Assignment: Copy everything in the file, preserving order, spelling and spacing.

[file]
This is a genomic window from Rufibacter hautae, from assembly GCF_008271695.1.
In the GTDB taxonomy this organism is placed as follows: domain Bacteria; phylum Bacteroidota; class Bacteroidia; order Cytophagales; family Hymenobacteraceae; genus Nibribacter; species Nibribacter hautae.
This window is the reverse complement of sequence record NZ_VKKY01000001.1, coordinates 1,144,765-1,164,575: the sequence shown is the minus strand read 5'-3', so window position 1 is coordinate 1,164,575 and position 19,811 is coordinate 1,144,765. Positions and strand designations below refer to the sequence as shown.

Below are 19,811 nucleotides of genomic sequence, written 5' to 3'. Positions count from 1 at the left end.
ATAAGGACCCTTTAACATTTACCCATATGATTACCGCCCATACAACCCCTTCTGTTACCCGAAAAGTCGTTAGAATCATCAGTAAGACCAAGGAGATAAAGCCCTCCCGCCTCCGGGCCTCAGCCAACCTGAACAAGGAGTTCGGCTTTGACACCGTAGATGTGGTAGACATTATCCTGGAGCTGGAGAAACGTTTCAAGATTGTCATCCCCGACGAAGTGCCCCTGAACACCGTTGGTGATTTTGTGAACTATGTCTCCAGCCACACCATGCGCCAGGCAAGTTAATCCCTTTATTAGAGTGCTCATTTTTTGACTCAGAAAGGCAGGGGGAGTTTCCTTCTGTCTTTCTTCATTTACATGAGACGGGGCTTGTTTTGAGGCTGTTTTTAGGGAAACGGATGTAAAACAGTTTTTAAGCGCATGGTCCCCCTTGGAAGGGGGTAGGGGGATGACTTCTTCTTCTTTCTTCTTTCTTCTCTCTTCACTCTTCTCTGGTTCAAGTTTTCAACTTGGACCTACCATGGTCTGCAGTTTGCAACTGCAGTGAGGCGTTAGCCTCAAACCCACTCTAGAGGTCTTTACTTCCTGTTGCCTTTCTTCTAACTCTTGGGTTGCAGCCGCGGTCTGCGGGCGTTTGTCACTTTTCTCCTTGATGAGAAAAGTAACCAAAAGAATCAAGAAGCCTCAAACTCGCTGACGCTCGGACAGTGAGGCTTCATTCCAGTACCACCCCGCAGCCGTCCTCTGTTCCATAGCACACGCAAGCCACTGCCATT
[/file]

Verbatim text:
This is a genomic window from Rufibacter hautae, from assembly GCF_008271695.1.
In the GTDB taxonomy this organism is placed as follows: domain Bacteria; phylum Bacteroidota; class Bacteroidia; order Cytophagales; family Hymenobacteraceae; genus Nibribacter; species Nibribacter hautae.
This window is the reverse complement of sequence record NZ_VKKY01000001.1, coordinates 1,144,765-1,164,575: the sequence shown is the minus strand read 5'-3', so window position 1 is coordinate 1,164,575 and position 19,811 is coordinate 1,144,765. Positions and strand designations below refer to the sequence as shown.

Below are 19,811 nucleotides of genomic sequence, written 5' to 3'. Positions count from 1 at the left end.
ATAAGGACCCTTTAACATTTACCCATATGATTACCGCCCATACAACCCCTTCTGTTACCCGAAAAGTCGTTAGAATCATCAGTAAGACCAAGGAGATAAAGCCCTCCCGCCTCCGGGCCTCAGCCAACCTGAACAAGGAGTTCGGCTTTGACACCGTAGATGTGGTAGACATTATCCTGGAGCTGGAGAAACGTTTCAAGATTGTCATCCCCGACGAAGTGCCCCTGAACACCGTTGGTGATTTTGTGAACTATGTCTCCAGCCACACCATGCGCCAGGCAAGTTAATCCCTTTATTAGAGTGCTCATTTTTTGACTCAGAAAGGCAGGGGGAGTTTCCTTCTGTCTTTCTTCATTTACATGAGACGGGGCTTGTTTTGAGGCTGTTTTTAGGGAAACGGATGTAAAACAGTTTTTAAGCGCATGGTCCCCCTTGGAAGGGGGTAGGGGGATGACTTCTTCTTCTTTCTTCTTTCTTCTCTCTTCACTCTTCTCTGGTTCAAGTTTTCAACTTGGACCTACCATGGTCTGCAGTTTGCAACTGCAGTGAGGCGTTAGCCTCAAACCCACTCTAGAGGTCTTTACTTCCTGTTGCCTTTCTTCTAACTCTTGGGTTGCAGCCGCGGTCTGCGGGCGTTTGTCACTTTTCTCCTTGATGAGAAAAGTAACCAAAAGAATCAAGAAGCCTCAAACTCGCTGACGCTCGGACAGTGAGGCTTCATTCCAGTACCACCCCGCAGCCGTCCTCTGTTCCATAGCACACGCAAGCCACTGCCATT